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Monetizing carrier-grade services at scale: The benefits and pre-requisites of Network Lifecycle Automation

Rayan Salha
May. 2 2023

In the era of cloudification, a new, holistic approach to continuous planning, deployment, operation, and monetization is urgently needed: Network Lifecycle Automation (NLA). Get it right, and CAPEX, OPEX and TTM benefits promised by 5G are finally within grasp.

In a recent TM Forum survey and report, ‘Can CSPs Optimize 5G Investments?’, the results demonstrate a consensus among global CSPs, about 5G expectations versus reality: that the benefits of 5G are taking longer than expected to materialize. This is not because of roll-out delays, nor is it because of roll-out overspend, it’s because of a lack of network lifecycle automation capability. The most common priority for CSPs to unblock the realization of the full potential is to ‘establish a common platform for automation between planning, deployment and operations systems’. In other words, to enable network lifecycle automation (NLA).

NLA maximizes the value of cloudification

5G, along with cloudified network technologies in general, presents a significant challenge to the CSP today. Planning, deploying and operating a cloudified network is highly complex and mission-critical. But more importantly, it has to become continuous and simultaneous, as opposed to a linear sequence of phases with a start and an end. This is because of network programmability. The ability to deploy, configure and operate virtualized network elements remotely and dynamically, meaning planning (and replanning), deployment and testing, have joined operations to become continuous processes.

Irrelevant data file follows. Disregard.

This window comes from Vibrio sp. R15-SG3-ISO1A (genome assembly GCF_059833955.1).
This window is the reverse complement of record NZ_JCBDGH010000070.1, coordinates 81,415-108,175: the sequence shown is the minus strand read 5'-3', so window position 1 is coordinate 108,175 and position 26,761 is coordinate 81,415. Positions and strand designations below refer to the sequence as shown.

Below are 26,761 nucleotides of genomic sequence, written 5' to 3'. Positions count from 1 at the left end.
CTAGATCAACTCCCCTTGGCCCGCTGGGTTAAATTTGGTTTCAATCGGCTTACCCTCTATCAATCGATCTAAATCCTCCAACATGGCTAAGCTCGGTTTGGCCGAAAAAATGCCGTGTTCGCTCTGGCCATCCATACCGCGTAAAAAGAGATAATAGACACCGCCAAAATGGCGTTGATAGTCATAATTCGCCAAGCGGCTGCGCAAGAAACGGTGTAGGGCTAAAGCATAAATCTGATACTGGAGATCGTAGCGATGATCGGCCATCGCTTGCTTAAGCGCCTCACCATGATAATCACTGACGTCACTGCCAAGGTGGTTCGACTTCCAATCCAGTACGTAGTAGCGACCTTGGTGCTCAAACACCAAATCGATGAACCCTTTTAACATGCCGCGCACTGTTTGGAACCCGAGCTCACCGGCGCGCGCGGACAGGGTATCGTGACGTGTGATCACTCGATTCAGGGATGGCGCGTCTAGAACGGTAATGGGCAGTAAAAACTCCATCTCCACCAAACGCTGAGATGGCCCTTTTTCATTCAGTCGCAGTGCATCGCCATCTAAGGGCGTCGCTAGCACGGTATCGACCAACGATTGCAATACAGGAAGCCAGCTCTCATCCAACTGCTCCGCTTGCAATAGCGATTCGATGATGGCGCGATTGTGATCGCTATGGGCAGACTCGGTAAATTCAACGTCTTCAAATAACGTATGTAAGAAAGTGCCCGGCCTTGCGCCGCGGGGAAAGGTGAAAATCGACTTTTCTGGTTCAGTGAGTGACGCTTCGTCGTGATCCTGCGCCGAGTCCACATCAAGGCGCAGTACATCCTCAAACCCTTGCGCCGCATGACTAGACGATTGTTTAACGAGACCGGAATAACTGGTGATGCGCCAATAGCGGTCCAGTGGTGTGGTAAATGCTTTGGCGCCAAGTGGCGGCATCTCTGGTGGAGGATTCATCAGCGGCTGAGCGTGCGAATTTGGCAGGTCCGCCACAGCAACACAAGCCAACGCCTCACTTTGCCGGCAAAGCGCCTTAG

Getting the most out of the network capacity available to a CSP – for example by delivering higher value services such as those backed by SLA guarantees (and multiple, diverse services at the same time, at scale) – requires continuous network replanning and optimization, deployment and testing, and automated assurance & operations

Critically though, it also requires these three commonly separate disciplines to interoperate, to realize holistic machine learning and artificial intelligence-driven multi-phase automation use cases. Network planning informs the optimal routes and activities for network testing; test results validate or adjust planning predictive algorithms; customer preferences and utilization trends support ROI-driven planning; and so on. 

NLA use cases and business outcomes

So, what are some of the potential benefits to the CSP of Network Lifecycle Automation that have brought this topic so high up on the agenda today?

  1. Optimizing ROI: 

    Combining operational intelligence about customer experience and network performance with planning intelligence about network coverage and throughput, enables the CSP to optimize RAN and backhaul planning and configuration for optimal ROI. This delivers churn reduction and increased revenue potential to complete the ROI picture.